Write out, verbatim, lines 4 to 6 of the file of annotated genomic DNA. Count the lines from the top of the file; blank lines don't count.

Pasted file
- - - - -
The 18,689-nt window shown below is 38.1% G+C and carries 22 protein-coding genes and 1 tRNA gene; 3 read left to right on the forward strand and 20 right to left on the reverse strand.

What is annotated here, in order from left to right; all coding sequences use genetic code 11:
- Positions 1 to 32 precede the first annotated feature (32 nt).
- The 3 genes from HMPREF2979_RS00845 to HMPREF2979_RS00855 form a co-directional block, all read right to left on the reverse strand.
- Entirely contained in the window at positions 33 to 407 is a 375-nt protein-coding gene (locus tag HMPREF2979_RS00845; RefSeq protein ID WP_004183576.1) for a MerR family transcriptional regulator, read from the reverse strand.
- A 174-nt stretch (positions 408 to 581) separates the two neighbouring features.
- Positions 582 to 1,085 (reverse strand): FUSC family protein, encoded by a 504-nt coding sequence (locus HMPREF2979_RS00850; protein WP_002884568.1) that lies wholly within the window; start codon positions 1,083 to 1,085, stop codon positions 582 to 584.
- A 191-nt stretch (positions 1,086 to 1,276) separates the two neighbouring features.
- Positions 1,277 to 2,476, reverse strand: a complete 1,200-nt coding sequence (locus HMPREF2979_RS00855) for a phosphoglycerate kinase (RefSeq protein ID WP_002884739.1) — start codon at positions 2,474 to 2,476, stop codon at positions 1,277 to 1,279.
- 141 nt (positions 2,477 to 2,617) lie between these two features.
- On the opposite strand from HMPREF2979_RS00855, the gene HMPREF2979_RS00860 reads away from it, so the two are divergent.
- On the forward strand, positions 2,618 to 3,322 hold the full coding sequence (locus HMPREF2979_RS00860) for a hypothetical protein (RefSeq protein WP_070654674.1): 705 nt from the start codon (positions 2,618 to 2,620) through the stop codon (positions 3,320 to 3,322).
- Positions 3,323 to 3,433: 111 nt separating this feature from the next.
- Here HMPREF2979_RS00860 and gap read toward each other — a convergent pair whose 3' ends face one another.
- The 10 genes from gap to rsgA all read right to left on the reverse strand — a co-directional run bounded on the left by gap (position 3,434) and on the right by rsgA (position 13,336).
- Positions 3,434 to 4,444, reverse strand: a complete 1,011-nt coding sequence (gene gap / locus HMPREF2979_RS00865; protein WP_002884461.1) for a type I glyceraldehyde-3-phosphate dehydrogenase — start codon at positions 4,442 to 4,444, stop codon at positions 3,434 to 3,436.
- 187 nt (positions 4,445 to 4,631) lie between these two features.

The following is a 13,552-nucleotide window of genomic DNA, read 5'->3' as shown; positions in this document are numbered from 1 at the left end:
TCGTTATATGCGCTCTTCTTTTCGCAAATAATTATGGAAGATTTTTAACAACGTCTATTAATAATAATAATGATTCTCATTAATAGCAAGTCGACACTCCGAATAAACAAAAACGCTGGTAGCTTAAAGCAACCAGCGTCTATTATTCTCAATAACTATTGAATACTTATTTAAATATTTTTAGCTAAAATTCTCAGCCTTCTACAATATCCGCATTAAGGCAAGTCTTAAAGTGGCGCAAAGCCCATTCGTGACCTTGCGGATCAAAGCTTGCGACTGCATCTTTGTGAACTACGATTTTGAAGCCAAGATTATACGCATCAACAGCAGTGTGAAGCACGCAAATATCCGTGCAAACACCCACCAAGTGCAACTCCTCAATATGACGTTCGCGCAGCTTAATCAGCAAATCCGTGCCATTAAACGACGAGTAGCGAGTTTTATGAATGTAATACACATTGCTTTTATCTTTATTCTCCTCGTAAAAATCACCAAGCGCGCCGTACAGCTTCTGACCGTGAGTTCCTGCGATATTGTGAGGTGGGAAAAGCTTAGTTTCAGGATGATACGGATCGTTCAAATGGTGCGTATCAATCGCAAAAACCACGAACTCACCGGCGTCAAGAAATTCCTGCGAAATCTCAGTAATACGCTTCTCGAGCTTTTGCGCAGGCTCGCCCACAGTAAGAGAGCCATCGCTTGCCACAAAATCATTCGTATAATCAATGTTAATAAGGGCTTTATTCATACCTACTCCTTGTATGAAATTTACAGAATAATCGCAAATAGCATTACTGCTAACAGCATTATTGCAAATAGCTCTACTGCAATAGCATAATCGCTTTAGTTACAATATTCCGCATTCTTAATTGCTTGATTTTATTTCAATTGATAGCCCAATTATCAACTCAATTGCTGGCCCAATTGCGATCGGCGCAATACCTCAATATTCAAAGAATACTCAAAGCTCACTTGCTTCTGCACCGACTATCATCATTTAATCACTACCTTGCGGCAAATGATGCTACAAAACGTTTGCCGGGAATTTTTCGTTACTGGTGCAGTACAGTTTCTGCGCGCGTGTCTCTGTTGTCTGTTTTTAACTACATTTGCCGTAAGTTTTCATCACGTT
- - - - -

- The 3 genes from HMPREF2979_RS00845 to HMPREF2979_RS00855 form a co-directional block, all read right to left on the reverse strand.
- Entirely contained in the window at positions 33 to 407 is a 375-nt protein-coding gene (locus tag HMPREF2979_RS00845; RefSeq protein ID WP_004183576.1) for a MerR family transcriptional regulator, read from the reverse strand.
- A 174-nt stretch (positions 408 to 581) separates the two neighbouring features.